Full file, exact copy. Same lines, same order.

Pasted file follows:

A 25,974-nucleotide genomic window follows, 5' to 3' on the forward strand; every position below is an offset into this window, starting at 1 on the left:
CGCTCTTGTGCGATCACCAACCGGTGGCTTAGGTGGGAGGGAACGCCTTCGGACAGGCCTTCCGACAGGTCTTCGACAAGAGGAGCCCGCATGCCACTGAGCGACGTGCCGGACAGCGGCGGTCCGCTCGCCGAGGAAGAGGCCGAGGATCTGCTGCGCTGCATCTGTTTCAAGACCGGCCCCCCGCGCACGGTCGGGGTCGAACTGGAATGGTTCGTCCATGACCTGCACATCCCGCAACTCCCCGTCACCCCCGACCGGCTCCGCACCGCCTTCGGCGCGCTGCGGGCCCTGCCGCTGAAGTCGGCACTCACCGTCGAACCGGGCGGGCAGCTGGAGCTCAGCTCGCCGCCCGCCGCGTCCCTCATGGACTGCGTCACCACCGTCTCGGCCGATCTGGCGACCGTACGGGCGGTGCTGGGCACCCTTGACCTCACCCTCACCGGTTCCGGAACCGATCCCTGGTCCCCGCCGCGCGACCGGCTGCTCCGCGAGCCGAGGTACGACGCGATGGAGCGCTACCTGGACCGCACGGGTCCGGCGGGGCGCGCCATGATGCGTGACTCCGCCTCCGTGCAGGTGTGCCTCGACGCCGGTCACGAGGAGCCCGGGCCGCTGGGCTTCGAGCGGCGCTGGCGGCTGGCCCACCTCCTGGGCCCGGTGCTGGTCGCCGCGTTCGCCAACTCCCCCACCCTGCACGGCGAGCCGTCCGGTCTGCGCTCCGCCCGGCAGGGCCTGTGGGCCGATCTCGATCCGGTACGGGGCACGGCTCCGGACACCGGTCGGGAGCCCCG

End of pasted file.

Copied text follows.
A 25,974-nucleotide genomic window follows, 5' to 3' on the forward strand; every position below is an offset into this window, starting at 1 on the left:
CGCTCTTGTGCGATCACCAACCGGTGGCTTAGGTGGGAGGGAACGCCTTCGGACAGGCCTTCCGACAGGTCTTCGACAAGAGGAGCCCGCATGCCACTGAGCGACGTGCCGGACAGCGGCGGTCCGCTCGCCGAGGAAGAGGCCGAGGATCTGCTGCGCTGCATCTGTTTCAAGACCGGCCCCCCGCGCACGGTCGGGGTCGAACTGGAATGGTTCGTCCATGACCTGCACATCCCGCAACTCCCCGTCACCCCCGACCGGCTCCGCACCGCCTTCGGCGCGCTGCGGGCCCTGCCGCTGAAGTCGGCACTCACCGTCGAACCGGGCGGGCAGCTGGAGCTCAGCTCGCCGCCCGCCGCGTCCCTCATGGACTGCGTCACCACCGTCTCGGCCGATCTGGCGACCGTACGGGCGGTGCTGGGCACCCTTGACCTCACCCTCACCGGTTCCGGAACCGATCCCTGGTCCCCGCCGCGCGACCGGCTGCTCCGCGAGCCGAGGTACGACGCGATGGAGCGCTACCTGGACCGCACGGGTCCGGCGGGGCGCGCCATGATGCGTGACTCCGCCTCCGTGCAGGTGTGCCTCGACGCCGGTCACGAGGAGCCCGGGCCGCTGGGCTTCGAGCGGCGCTGGCGGCTGGCCCACCTCCTGGGCCCGGTGCTGGTCGCCGCGTTCGCCAACTCCCCCACCCTGCACGGCGAGCCGTCCGGTCTGCGCTCCGCCCGGCAGGGCCTGTGGGCCGATCTCGATCCGGTACGGGGCACGGCTCCGGACACCGGTCGGGAGCCCCG